It’s so interesting you should say that because one of my fears in changing my life around was to go into an industry that was not known to be welcoming to women. My grandmother was a Boston Suffragette and my mother accomplished a lot in women’s rights – the glass ceiling was crashing, for me. I had gone to Vassar, which also was a university famous for its women’s achievements. I did come to a crossroads where I asked myself if this was really the right place for me. I’m not a combative person at all, I’m a collaborative person and I’m sure in time, I’ll make my place. Interestingly, in parallel to my decision, a lot of other women were coming into the wine world and it’s been fascinating to see how much has changed in the 10 years that I’ve been selling wine. It’s really encouraging and I think men have enjoyed having women in the wine world. Winemakers are lucky in that they tend to like other winemakers – there is occasional competitiveness – but they’re jovial, happy people who enjoy life. It’s a lovely microcosm.
Who is your own role model?
In the winery and the vineyard, I’ve had the great fortune of working with Zelma Long, who’s a most famous female oenologist. She’s an incredible influence to a whole generation of winemakers who have been the pioneers of the great vineyards of tomorrow. I constantly need the reinforcement and ability to showcase these high-altitude properties because we have everything we need to be one of the great wine regions – our terroir necessitates that.
In the broader existential sense, my role models have always been people who know how to take apart traditional expectations and present them in better ways. One step back, two steps forward. Everything is ripe fruit hanging from the tree around you, to be reinvented to be exciting and different. And that’s where I hope my role will be in the wine world – to bring that energy.
And who, if anyone, has been your most impactful mentor in the journey that you’ve gone through?
My husband is such a clear-headed, forward-thinking person and his values and ability to not get distracted by the noise is a great help to me. I get undue credit for some of the things that happen at this vineyard, as he was really the person who founded it and got it going. His sister and her husband have joined us on the property and have dedicated themselves to helping us and they’re amazing. I couldn’t do it without them.
How important are collaborations to you in your strategy?
It’s so important that I put it on the label! ‘Not mine, not yours, but ours’ – there isn’t a way that we could’ve got to this point without it. We’ve done a project with Pont des Arts (Bridge of Arts), a company started by Thibault Pontallier, son of Paul Pontallier, the iconic winemaker from Chateaux Margaux; and Arthur de Villepin, the son of former French Prime Minister, Dominique de Villepin. They both had fathers who were very big art collectors and have started a business where they match artists and great winemakers, who make special cuvées based on their interpretation of the artist’s work. We made a limited-edition rosé from a painting by Miquel Barceló, where he’s depicted a bullfight, using Grenache from some old vines that had big, gnarly trunks to resonate with the artwork.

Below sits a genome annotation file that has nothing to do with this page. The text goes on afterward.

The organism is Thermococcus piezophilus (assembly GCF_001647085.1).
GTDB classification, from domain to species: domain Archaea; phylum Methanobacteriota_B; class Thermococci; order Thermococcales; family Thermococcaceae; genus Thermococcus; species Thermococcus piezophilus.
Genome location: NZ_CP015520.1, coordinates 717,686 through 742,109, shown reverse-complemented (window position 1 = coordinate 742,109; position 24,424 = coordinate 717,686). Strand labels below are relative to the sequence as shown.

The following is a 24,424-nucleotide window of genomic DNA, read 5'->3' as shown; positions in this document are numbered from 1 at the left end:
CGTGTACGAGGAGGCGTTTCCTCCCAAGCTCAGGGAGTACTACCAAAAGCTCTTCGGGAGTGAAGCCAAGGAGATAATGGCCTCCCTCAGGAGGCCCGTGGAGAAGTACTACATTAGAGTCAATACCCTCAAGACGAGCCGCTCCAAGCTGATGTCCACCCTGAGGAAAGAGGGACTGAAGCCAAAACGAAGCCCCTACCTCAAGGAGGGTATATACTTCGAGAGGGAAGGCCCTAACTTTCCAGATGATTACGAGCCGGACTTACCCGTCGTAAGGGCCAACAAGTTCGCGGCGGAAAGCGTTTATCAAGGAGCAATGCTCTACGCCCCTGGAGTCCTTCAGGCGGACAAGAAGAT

What’s next for Chêne Bleu?
We need to figure out where the world is going and what’s going to bring about change in the wine world. Since our first vintage in 2006, I’ve looked at the future of geopolitics, tech, finance, economics; but also, the future of luxury, of gastronomy, of society, and ecology. I wasn’t the only one asking those questions, so I created a think tank session – Fine Minds for Fine Wines. We looked at the luxury world, and at societal and technological factors during roundtables and, off the back of that, we set our own strategy. It also set in motion the creation of a broader agenda, to create a forum for the wine world and there’s now talk of creating an institute for fine wine.
Many niche companies need to do a better job of transitioning from analogue to digital. On the wine side, we’re very excited about the quality of the wines. On the communication front, I’d love to spread the word and we have some big ideas about how to get our message out there.
I knew when I undertook this, it was a big commitment and would be a big challenge, especially from such a remote location. But in the process of doing that, I discovered that I’m not alone in waking up in the morning with big hopes and dreams of doing something that’s really meaningful; not just for now, but for future generations. I guess one of the surprising side effects of being such hardliners in terms of quality has been to enjoy watching Chêne Bleu become a symbol for a way of thinking about things. It has a dimension that goes beyond the product and the place, and really captures the purpose. I seek and welcome collaborations with anybody who shares those values. That’s the beginning of a new chapter in our adventure and one that I think will be just as exciting and challenging as the first 10 years.